My next point is less of an issue and more of a comment, but as this is a film that is designed to play to everyone, namely families, it is of course not beyond Disney to present tons of cuddly animal shots throughout.  Even as the going gets tough for some of these cats, the camera does not resist having a plentiful amount of footage of cheetah cubs playing around with each other and lions licking each other’s faces for us to enjoy.  The film also takes a decidedly (and appropriately) non-harsh approach to handling the way of life that is these animals eating habits.  Yes, we do see these ferocious creatures on the prowl at points, but the cameramen and editors for the film know what to do when it comes to the messier moments.

For the most part, the film has a fine balance in its pace, but I believe its deliberate plot structure may reach points that could be considered slow for youngsters.  This is a 90-minute documentary, which is perfectly suitable and well worth its price of admission, but there is a sense of repetition at points, which borders on dragging.  Weeks before this film opened, another animal-themed documentary, Born to be Wild 3D (which you can find reviewed here and here), arrived in theaters, providing an incredibly well filmed, but brief experience.  While I found there to be much appreciated about what was offered in that film, I think African Cats does actually provide a more fulfilling experience that I could easily recommend checking out on the big screen.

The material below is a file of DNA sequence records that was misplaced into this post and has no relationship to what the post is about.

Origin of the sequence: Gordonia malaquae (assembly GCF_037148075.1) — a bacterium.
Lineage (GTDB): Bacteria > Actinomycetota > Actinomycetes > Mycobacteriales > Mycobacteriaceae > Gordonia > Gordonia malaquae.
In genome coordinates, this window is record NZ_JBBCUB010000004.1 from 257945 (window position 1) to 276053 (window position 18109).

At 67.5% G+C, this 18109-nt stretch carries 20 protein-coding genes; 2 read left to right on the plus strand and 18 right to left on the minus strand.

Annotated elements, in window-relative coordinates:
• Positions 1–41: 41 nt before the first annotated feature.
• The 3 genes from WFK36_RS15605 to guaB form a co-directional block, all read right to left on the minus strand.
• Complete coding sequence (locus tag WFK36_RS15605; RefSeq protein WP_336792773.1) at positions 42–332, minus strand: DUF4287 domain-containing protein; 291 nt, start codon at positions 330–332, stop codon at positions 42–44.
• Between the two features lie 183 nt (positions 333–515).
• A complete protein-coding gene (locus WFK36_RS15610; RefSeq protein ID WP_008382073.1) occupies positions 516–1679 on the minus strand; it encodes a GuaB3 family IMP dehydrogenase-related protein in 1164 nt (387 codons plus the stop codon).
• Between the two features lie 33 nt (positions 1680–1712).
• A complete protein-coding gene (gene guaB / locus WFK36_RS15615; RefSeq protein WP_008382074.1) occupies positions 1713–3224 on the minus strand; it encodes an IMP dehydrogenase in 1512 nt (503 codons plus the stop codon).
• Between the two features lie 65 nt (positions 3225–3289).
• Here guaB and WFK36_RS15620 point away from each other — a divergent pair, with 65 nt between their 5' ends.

Finally, perhaps the biggest factor in discussing this film, the cinematography is gorgeous.  There are many fantastic, wide screen shots of the African wild life in this film that are wondrous to behold.  Seeing these cats in action, watching them both play with each other and chase after their pray is wonderfully realized.  There are also grander moments, such as shots of the great migration of wildebeests over the land and ominous shots of crocodiles lurking in the rivers.  Certainly helping in all of this is the use of audio in the film, which makes sure to emphasize the roar of a male lion, as it establishes why it is king of the jungle.  A very good looking film for sure.

With a slew of effects-driven, box office slam dunks all on the way to theaters soon, it is nice to get in a few very good looking, real-life animal films as well.  Disneynature seems to have turned things around for the better as far as I am concerned, and given that many already enjoy what they have offered to audiences, I am sure this will be another solid film to add to that assortment.  Jackson does very well in the role of narrator (although I could have done without so much swearing – yes I am joking), as his lower key, but effective approach makes the manufactured story have all the more drama, as we witness the challenge of survival that these furry felines must face.